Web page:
While shutdown nears end, public frustration lingers

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HARRISON COUNTY, W.Va (WDTV) - While lawmakers in Washington, D.C. scrambled to pass a short-term spending bill Monday, hundreds of miles away in Bridgeport, voters said the shutdown has left a sour taste in their mouths.

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"This country has to wake up," said Ronald Bucy, a Bridgeport resident. "On both sides."

Once a life-long Democrat, Bucy voted for President Trump in 2016. He believes that the president and Republicans will address the fate of undocumented immigrants in the near future, but he lambasts Senate Democrats for trying to include a DACA fix in a spending bill.

"You want to tell me that you're going to hold me hostage with issues of illegal aliens, when we're talking about the federal government budget." Bucy said. "I'm sorry. I'm not buying into that."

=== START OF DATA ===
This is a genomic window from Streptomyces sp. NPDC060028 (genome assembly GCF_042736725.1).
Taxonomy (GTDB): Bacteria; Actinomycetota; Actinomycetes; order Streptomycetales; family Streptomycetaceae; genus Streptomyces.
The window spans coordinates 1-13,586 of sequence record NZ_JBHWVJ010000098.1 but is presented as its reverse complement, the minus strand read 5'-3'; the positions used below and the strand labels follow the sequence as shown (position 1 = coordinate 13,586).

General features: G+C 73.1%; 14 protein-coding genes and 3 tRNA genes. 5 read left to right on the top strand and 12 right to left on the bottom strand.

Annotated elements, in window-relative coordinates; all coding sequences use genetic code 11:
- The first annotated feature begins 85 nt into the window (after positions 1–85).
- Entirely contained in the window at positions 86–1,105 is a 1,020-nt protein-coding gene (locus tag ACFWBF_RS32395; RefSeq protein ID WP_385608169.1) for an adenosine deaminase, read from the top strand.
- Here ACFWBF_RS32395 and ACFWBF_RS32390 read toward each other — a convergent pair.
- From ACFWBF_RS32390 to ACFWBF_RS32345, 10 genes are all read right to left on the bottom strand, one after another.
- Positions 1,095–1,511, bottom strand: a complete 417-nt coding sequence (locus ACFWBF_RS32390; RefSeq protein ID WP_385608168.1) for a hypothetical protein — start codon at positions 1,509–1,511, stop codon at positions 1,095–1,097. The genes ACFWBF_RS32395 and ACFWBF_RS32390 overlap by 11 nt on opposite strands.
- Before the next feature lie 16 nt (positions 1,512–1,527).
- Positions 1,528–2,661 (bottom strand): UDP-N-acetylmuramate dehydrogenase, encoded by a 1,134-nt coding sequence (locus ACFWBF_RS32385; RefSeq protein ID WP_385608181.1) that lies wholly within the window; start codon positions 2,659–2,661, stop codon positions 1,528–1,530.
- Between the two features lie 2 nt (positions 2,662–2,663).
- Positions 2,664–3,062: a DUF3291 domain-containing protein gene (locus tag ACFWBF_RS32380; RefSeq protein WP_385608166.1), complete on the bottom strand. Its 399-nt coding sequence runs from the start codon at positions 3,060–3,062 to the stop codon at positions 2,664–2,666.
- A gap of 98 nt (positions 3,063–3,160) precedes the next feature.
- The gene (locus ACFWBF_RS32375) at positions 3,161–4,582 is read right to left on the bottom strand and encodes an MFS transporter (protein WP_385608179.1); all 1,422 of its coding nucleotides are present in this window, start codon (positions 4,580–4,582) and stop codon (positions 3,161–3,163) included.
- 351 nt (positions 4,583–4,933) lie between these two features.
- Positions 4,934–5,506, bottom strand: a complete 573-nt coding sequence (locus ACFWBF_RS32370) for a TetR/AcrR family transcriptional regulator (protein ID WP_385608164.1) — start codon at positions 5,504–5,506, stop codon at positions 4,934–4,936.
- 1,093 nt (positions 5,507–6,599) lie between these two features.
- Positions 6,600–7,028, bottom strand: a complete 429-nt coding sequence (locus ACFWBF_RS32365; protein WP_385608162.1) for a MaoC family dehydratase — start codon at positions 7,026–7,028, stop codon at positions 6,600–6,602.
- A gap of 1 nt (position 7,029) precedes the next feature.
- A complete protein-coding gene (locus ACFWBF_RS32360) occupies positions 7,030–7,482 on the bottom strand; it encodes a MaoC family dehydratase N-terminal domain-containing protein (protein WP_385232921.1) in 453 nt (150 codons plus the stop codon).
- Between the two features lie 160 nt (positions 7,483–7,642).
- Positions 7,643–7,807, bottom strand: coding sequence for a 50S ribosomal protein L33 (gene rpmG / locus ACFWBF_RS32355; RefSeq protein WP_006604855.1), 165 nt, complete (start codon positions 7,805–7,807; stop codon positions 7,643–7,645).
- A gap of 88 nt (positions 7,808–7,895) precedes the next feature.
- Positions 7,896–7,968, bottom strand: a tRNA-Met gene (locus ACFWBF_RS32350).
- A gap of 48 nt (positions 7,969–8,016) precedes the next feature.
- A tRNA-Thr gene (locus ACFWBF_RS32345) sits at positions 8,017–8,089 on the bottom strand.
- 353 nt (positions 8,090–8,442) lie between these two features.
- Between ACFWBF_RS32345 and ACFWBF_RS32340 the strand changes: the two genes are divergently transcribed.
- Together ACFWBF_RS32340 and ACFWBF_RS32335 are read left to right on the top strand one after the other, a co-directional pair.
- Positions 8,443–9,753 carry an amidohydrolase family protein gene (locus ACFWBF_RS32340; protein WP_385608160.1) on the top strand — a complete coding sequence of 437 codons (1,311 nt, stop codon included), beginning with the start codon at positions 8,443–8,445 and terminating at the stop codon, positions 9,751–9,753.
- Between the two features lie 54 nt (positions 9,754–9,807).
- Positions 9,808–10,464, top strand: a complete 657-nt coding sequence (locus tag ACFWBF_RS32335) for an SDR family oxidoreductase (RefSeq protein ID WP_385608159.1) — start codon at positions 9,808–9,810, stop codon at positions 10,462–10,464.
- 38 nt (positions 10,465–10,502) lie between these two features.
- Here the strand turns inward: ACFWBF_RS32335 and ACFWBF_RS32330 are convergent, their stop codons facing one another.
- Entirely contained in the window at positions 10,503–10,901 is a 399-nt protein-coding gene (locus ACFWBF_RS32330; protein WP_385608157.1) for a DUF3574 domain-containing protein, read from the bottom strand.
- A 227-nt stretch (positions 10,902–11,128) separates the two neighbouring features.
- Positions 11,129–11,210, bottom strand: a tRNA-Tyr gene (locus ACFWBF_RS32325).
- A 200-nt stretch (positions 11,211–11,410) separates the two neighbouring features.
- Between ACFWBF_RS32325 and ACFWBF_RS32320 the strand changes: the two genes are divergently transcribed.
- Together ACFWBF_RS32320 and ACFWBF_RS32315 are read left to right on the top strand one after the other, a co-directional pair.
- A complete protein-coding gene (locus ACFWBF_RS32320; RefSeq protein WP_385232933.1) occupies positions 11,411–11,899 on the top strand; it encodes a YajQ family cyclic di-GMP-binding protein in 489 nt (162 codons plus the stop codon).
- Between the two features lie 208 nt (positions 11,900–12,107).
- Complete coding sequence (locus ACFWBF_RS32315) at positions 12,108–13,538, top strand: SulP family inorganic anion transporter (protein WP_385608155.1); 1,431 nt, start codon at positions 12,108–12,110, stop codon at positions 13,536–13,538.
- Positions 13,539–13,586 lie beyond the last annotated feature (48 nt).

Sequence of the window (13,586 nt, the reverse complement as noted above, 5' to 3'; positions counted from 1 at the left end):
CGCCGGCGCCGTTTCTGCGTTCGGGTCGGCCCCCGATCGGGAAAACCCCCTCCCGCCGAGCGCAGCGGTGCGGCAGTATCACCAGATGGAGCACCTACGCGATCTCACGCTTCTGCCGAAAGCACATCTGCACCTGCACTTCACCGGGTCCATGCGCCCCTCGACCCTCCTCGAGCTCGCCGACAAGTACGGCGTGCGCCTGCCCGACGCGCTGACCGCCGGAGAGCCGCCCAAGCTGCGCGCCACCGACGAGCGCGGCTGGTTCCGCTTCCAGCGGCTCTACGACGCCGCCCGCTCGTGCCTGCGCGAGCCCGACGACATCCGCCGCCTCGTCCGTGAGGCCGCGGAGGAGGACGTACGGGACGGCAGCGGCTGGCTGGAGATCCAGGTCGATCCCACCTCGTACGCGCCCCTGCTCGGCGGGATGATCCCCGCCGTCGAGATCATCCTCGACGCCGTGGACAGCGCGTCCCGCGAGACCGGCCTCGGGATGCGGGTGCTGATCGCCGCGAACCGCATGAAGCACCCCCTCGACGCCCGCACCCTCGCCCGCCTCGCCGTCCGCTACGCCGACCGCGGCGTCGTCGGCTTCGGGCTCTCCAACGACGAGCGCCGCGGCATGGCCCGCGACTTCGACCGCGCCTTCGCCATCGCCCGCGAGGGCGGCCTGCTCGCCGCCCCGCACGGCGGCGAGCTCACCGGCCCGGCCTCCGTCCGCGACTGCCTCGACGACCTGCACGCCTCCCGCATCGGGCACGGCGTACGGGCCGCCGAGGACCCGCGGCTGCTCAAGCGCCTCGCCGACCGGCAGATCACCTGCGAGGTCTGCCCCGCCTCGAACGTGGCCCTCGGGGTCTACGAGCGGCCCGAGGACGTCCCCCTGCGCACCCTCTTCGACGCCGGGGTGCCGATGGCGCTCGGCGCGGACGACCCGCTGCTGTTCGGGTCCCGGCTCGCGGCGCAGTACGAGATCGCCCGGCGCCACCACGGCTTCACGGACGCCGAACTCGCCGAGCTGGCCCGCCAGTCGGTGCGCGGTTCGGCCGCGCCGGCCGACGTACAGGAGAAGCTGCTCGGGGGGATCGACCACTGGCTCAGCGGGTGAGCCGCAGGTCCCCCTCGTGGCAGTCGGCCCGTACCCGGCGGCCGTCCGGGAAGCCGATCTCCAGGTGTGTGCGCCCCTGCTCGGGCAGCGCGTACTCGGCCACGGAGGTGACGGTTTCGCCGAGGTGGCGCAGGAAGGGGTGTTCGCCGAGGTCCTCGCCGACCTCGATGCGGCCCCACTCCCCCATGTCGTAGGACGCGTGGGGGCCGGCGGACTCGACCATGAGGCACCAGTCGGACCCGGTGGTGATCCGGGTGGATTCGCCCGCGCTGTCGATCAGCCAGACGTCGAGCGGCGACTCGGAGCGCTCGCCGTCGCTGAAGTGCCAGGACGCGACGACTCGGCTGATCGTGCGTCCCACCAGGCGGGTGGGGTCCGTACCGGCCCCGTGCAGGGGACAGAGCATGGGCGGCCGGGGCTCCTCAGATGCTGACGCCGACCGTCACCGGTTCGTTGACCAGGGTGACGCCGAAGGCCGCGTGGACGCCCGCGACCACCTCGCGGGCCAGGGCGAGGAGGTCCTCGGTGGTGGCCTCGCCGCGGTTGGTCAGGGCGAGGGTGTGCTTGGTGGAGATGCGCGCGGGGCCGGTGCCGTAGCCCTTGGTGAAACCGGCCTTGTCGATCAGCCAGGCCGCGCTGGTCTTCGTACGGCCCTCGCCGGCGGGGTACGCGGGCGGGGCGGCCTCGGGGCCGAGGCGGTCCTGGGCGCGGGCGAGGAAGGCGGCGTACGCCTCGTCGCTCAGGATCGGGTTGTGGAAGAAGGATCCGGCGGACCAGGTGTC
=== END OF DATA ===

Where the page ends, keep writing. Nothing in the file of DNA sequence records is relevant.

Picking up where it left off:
The government shutdown lasted nearly three days, as Democrats and Republicans attempted to cast blame on each other.

"Why wouldn't [the Republicans] be to blame?" Paul Phillips, a Bridgeport resident argued, citing Republican control of both of the legislative chambers and the White House.

By Friday's midnight deadline, the Senate had failed to reach the 60-vote threshold needed to pass a spending bill.

That's because the majority of Democrats refused to come to an agreement, insisting that a spending bill had to include a measure to permanently protect immigrants who were brought to the United States illegally as children.

The spending bill agreed to Monday funds the government until February 8, and Senate Democrats say they have an assurance from Republicans that a debate and vote on an immigration bill will take place before that deadline.

Dr. Greg Noone, a professor of Political Science and Law at Fairmont State University, says the stop-and-start nature of short-term spending bills is emblematic of gridlock on Capitol Hill.

"The people that we send to Washington aren't doing a good enough job at getting their work done on time," Dr. Noone said.

And he cautions that these conversations could surface again in two-and-a-half weeks, when the continuing resolution agreed to Monday expires.

There's more from Dr. Noone in the full story above.